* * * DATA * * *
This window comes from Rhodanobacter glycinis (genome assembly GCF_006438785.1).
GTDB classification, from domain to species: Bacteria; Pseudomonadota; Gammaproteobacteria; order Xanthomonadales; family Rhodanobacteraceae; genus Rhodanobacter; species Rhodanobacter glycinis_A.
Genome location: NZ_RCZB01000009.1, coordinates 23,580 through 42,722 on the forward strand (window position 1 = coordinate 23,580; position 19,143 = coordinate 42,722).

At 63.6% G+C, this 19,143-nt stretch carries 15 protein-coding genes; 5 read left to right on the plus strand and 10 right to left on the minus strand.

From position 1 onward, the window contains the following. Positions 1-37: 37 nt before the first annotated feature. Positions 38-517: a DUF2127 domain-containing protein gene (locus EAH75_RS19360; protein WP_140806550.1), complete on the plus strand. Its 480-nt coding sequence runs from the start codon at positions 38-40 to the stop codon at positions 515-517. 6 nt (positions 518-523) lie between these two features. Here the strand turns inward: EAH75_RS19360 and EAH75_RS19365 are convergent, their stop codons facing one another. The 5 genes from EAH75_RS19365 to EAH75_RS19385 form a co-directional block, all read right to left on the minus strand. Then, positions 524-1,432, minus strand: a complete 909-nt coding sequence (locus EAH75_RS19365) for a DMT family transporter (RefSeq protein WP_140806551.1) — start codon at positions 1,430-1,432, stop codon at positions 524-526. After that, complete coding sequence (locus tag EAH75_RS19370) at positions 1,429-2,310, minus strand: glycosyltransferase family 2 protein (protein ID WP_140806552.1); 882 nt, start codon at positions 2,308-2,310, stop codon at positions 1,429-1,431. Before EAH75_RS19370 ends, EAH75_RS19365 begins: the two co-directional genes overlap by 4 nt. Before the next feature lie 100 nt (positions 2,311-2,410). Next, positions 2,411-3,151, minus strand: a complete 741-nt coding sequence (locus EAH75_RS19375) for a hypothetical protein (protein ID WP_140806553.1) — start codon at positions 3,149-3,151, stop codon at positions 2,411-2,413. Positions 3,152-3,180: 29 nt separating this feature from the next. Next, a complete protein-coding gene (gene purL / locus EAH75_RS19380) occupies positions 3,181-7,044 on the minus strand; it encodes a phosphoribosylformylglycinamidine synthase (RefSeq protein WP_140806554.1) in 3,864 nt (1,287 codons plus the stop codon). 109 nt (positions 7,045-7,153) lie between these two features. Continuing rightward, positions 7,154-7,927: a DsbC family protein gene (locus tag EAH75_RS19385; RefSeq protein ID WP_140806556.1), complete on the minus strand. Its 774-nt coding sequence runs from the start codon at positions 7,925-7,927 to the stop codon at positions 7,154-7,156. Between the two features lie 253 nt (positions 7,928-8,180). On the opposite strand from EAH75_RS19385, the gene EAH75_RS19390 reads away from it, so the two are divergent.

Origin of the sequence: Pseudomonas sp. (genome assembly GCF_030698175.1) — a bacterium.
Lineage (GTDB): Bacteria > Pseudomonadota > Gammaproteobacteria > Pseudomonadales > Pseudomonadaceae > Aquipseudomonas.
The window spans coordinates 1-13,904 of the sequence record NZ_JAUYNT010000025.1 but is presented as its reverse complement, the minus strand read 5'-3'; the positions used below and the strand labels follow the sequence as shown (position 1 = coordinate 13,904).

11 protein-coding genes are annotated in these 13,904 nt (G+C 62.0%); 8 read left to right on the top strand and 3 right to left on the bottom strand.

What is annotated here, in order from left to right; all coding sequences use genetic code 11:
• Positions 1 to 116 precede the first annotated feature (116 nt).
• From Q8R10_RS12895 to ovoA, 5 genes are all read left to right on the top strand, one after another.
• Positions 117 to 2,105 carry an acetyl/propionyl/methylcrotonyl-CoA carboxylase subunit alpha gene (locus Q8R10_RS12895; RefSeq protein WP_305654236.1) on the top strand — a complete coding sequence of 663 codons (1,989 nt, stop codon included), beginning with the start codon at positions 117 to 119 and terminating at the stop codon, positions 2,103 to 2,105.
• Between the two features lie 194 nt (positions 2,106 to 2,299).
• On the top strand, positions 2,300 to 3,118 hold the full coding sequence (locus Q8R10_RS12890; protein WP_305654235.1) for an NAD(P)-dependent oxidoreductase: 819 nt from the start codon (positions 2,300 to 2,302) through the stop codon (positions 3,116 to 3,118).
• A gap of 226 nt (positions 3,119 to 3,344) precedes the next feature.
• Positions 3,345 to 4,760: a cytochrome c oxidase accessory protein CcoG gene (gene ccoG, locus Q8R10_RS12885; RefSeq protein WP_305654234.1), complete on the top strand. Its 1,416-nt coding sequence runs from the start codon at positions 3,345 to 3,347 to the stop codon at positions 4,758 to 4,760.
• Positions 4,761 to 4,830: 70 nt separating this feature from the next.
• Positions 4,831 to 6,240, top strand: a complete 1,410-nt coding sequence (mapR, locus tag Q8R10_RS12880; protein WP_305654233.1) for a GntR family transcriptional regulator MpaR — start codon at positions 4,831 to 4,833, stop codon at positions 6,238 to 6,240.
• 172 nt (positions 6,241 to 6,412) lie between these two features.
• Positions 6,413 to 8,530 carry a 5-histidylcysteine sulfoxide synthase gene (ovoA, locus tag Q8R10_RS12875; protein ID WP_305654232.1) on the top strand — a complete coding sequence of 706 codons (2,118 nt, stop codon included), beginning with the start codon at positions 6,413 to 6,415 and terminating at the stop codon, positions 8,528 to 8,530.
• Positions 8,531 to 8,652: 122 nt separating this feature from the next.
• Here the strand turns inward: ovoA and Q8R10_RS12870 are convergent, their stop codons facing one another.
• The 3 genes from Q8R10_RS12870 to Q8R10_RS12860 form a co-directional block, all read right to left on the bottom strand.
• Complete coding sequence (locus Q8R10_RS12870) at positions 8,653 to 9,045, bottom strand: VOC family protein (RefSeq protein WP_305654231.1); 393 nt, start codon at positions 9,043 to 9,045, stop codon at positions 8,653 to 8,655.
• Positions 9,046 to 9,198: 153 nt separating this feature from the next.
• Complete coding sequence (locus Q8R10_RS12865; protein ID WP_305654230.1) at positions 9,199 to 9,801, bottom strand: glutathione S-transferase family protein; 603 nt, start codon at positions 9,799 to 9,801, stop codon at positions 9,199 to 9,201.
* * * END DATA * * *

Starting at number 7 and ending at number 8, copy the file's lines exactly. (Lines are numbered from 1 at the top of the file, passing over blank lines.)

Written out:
Lineage (GTDB): Bacteria > Pseudomonadota > Gammaproteobacteria > Pseudomonadales > Pseudomonadaceae > Aquipseudomonas.
The window spans coordinates 1-13,904 of the sequence record NZ_JAUYNT010000025.1 but is presented as its reverse complement, the minus strand read 5'-3'; the positions used below and the strand labels follow the sequence as shown (position 1 = coordinate 13,904).